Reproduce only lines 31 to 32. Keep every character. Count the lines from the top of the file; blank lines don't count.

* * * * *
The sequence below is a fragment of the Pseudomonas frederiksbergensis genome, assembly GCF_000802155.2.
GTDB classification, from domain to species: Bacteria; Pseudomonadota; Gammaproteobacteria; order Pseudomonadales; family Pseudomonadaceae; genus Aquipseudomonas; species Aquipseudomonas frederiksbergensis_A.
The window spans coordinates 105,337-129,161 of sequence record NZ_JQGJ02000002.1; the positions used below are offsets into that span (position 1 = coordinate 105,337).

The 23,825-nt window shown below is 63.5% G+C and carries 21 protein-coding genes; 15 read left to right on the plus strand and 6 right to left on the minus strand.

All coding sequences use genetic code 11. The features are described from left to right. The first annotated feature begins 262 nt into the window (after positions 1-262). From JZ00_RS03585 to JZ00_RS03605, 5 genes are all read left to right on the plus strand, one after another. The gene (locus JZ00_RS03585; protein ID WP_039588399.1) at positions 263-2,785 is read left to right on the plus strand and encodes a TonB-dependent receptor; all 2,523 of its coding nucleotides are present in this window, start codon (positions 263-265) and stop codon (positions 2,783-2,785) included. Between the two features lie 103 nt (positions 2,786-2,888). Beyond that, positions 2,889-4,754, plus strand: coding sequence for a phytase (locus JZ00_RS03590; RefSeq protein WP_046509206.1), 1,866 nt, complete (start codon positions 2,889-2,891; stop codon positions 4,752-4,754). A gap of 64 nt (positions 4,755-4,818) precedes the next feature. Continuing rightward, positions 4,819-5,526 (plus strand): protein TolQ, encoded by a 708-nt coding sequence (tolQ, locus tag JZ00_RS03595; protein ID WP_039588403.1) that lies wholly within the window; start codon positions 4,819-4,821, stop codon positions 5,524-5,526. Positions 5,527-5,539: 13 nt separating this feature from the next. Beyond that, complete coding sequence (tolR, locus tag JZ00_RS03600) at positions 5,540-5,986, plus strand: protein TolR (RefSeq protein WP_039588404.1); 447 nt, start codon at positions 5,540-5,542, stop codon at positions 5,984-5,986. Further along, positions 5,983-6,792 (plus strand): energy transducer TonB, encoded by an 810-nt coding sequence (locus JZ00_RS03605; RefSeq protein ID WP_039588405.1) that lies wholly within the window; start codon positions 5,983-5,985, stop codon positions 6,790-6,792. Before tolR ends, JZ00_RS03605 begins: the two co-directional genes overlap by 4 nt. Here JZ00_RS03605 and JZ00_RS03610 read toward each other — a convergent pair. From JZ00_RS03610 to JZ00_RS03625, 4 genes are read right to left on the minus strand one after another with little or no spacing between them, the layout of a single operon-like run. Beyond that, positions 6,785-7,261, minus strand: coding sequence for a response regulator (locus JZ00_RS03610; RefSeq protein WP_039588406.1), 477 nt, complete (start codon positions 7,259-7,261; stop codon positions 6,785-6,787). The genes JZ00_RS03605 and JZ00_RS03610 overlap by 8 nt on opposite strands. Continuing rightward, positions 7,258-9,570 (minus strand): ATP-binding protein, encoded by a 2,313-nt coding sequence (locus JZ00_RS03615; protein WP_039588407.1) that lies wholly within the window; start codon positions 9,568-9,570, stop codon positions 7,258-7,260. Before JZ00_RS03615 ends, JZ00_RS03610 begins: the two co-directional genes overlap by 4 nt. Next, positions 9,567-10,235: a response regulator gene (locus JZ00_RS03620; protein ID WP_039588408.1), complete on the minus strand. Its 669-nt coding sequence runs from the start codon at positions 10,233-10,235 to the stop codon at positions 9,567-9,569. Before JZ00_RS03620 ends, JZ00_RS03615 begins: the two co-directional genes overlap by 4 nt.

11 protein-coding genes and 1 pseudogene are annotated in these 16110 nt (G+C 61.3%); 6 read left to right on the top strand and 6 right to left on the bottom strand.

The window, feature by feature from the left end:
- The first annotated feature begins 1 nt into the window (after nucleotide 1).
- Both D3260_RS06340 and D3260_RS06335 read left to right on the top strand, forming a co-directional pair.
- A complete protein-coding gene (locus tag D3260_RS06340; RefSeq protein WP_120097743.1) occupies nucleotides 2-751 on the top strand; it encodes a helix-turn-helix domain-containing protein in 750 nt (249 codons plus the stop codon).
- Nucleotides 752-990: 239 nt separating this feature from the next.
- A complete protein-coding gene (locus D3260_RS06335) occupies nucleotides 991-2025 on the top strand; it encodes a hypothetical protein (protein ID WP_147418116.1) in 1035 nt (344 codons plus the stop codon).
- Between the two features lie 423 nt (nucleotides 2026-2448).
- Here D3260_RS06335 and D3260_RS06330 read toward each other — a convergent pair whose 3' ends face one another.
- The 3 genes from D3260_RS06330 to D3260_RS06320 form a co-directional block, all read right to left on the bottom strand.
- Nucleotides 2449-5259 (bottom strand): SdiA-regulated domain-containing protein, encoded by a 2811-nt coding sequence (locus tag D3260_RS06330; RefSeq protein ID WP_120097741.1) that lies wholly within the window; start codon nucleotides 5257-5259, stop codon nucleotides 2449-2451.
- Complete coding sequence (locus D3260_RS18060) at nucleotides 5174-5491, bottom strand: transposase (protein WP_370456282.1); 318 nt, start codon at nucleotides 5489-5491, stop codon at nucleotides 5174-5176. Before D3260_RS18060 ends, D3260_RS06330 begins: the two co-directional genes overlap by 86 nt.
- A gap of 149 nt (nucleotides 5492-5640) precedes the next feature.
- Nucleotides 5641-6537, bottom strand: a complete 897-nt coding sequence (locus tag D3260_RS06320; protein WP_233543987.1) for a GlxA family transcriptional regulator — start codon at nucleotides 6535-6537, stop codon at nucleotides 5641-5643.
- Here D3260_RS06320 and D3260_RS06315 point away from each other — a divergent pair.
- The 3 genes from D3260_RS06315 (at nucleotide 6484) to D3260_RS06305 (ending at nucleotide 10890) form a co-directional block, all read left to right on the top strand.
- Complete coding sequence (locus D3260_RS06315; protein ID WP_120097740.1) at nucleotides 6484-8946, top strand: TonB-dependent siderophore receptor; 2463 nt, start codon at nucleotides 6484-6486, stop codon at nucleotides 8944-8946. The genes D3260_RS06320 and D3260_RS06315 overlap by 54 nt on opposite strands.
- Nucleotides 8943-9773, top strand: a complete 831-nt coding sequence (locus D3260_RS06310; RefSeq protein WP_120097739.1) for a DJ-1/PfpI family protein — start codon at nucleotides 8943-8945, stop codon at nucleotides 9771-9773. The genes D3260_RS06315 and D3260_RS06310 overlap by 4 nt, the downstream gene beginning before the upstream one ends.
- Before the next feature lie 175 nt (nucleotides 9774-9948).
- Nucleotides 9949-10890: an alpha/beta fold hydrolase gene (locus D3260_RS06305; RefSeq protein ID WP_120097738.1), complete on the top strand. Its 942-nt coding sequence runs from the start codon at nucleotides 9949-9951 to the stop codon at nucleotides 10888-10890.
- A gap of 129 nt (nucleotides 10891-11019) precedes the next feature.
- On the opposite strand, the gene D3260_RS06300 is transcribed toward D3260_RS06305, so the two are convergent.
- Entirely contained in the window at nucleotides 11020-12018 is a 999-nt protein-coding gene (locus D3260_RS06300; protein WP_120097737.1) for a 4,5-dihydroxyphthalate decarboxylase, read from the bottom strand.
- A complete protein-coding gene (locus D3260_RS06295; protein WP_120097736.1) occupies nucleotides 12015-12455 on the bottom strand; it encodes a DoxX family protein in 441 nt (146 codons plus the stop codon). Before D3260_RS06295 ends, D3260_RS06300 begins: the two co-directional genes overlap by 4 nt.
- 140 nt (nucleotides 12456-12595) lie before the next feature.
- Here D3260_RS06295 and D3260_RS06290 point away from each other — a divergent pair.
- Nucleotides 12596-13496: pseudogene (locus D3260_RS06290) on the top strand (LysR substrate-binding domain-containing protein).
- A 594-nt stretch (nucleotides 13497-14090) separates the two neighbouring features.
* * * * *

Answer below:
- Here D3260_RS06295 and D3260_RS06290 point away from each other — a divergent pair.
- Nucleotides 12596-13496: pseudogene (locus D3260_RS06290) on the top strand (LysR substrate-binding domain-containing protein).